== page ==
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Conference Paper: Minimally invasive surgery for achalasia

TitleMinimally invasive surgery for achalasia
Authors
KeywordsMedical sciences
Otorhinolaryngology
Issue Date2012
PublisherWiley-Blackwell Publishing Asia. The Journal's web site is located at http://www.blackwellpublishing.com/journals/DES
Citation
The 13th World Congress of the International Society for Diseases of the Esophagus, Venice, Italy, 15-17 October 2012. In Diseases of the Esophagus, 2012, v. 25 suppl. S1, p. 123A, abstract no. P06.08 How to Cite?
AbstractBACKGROUND: There are various surgical treatment approaches for achalasia. The outcome of achalasia patients treated with surgery is evaluated. METHODS: From 1994 to 2011, 63 with achalasia were treated by myotomy with or without anti-reflux procedure. The demographics and peri-operative outcomes were analyzed. RESULTS: The median age of the studied population was 37 years (range: 13–67) and 29 (46%) were men. The median duration of symptoms prior to presentation was 18 months (range: 1–36). Prior to surgery, 12 (19%) patients had had non-operative intervention; one patient (1.6%) had botulinum toxin injection and 11 (17.5%) had balloon dilatation. The median number of dilatations was 1 (range: 1–5). Surgical procedures evolved over time; which included thoracoscopic myotomy (n = 9, 14.3%), laparoscopic myotomy (n = 13, 20.6%), laparoscopic myotomy plus Dor hemifundoplication (n = 27, 42.9%), and robotic-assisted laparoscopic myotomy plus Dor hemifundoplication (n = 14, 22.2%). There was no conversion to open surgery. Four patients (6.3%) had esophageal mucosal perforations, all were repaired with no postoperative leak. Pulmonary complication was higher using the thoracoscopic compared to laparoscopic approach, at 33.3% vs. 1.9% (p < 0.01). The duration of follow-up was 25 months (range: 1–150). The mean dysphagia score improved from 3.08 to 1.22 postoperatively. Reflux esophagitis was documented in 9 (40.9%) and 1 (2.4%) patients without and with anti-reflux procedure respectively (p < 0.01). Two patients required balloon dilatation related to persistent dysphagia. DISCUSSION: Minimally invasive surgery for achalasia provides durable and excellent symptoms relief. Anti-reflux procedure significantly reduces postoperative acid reflux.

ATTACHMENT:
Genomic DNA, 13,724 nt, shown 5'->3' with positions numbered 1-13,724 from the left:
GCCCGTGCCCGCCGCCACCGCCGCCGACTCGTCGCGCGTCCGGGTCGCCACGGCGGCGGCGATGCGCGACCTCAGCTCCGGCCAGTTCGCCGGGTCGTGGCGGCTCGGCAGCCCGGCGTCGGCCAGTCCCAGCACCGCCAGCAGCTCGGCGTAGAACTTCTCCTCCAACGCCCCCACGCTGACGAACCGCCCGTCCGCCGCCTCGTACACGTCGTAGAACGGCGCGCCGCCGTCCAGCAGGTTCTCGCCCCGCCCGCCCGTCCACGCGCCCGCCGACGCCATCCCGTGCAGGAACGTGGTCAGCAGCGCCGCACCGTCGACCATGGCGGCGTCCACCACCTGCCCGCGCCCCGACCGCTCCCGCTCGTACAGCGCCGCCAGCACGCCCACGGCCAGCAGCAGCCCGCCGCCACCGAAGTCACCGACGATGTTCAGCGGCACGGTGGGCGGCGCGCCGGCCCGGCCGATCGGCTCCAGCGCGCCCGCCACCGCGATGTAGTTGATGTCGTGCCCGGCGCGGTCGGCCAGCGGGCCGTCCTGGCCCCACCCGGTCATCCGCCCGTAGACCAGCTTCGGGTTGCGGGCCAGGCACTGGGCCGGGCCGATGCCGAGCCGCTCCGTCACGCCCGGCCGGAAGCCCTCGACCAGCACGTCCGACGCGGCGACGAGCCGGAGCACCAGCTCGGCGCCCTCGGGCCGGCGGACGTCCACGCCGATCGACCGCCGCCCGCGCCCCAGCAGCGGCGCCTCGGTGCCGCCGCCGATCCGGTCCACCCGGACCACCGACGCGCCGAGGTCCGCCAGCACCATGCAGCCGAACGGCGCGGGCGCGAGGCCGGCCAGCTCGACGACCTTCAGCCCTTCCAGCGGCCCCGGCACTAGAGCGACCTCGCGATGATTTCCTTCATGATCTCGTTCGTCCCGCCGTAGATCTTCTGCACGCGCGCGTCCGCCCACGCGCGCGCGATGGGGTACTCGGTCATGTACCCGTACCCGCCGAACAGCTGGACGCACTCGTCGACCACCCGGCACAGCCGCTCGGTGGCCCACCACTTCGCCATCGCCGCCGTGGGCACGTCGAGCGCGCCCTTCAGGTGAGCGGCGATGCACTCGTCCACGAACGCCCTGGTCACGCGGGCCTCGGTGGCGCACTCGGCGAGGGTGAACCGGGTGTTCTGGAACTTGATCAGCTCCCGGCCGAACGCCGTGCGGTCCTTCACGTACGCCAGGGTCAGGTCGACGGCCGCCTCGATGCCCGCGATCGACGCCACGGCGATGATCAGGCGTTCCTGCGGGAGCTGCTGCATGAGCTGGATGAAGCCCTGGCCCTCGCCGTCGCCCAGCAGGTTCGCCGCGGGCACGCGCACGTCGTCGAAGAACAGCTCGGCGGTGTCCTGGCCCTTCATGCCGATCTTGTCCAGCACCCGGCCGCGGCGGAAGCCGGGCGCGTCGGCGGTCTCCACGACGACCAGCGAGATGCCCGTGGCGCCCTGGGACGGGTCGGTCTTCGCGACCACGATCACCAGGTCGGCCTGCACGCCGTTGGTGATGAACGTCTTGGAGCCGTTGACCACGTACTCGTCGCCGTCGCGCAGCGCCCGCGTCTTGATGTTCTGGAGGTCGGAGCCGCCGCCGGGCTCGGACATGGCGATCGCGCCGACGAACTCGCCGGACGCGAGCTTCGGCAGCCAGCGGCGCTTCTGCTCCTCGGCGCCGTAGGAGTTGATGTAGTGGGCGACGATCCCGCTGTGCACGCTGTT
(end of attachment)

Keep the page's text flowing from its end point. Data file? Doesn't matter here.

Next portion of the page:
DescriptionPoster Session P06 - Motility Disorders: no. P06.08
This journal suppl. is the Special Issue: abstracts presented at the 13th World Congress of the International Society for Diseases of the Esophagus 2012
Persistent Identifierhttp://hdl.handle.net/10722/177490
ISSN
2015 Impact Factor: 2.146
2015 SCImago Journal Rankings: 0.760

 

DC FieldValueLanguage
dc.contributor.authorTong, Den_US
dc.contributor.authorLaw, Sen_US
dc.contributor.authorChan, Fen_US
dc.date.accessioned2012-12-18T05:13:35Z-
dc.date.available2012-12-18T05:13:35Z-
dc.date.issued2012en_US
dc.identifier.citationThe 13th World Congress of the International Society for Diseases of the Esophagus, Venice, Italy, 15-17 October 2012. In Diseases of the Esophagus, 2012, v. 25 suppl. S1, p. 123A, abstract no. P06.08en_US